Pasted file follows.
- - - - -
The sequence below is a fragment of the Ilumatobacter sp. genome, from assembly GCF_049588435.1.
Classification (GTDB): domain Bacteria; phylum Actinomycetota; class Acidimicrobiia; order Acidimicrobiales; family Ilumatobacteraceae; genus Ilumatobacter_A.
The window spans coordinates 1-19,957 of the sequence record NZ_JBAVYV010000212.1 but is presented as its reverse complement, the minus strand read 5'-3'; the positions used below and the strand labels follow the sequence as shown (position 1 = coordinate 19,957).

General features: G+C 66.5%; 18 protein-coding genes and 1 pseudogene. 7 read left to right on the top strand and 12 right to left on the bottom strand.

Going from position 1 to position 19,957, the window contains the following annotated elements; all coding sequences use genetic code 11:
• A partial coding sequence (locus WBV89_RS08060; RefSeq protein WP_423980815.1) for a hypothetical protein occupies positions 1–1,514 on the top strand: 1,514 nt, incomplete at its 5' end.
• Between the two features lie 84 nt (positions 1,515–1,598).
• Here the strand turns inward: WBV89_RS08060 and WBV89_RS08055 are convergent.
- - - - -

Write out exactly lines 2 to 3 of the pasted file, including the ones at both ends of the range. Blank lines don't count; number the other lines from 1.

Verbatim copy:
Classification (GTDB): domain Bacteria; phylum Actinomycetota; class Acidimicrobiia; order Acidimicrobiales; family Ilumatobacteraceae; genus Ilumatobacter_A.
The window spans coordinates 1-19,957 of the sequence record NZ_JBAVYV010000212.1 but is presented as its reverse complement, the minus strand read 5'-3'; the positions used below and the strand labels follow the sequence as shown (position 1 = coordinate 19,957).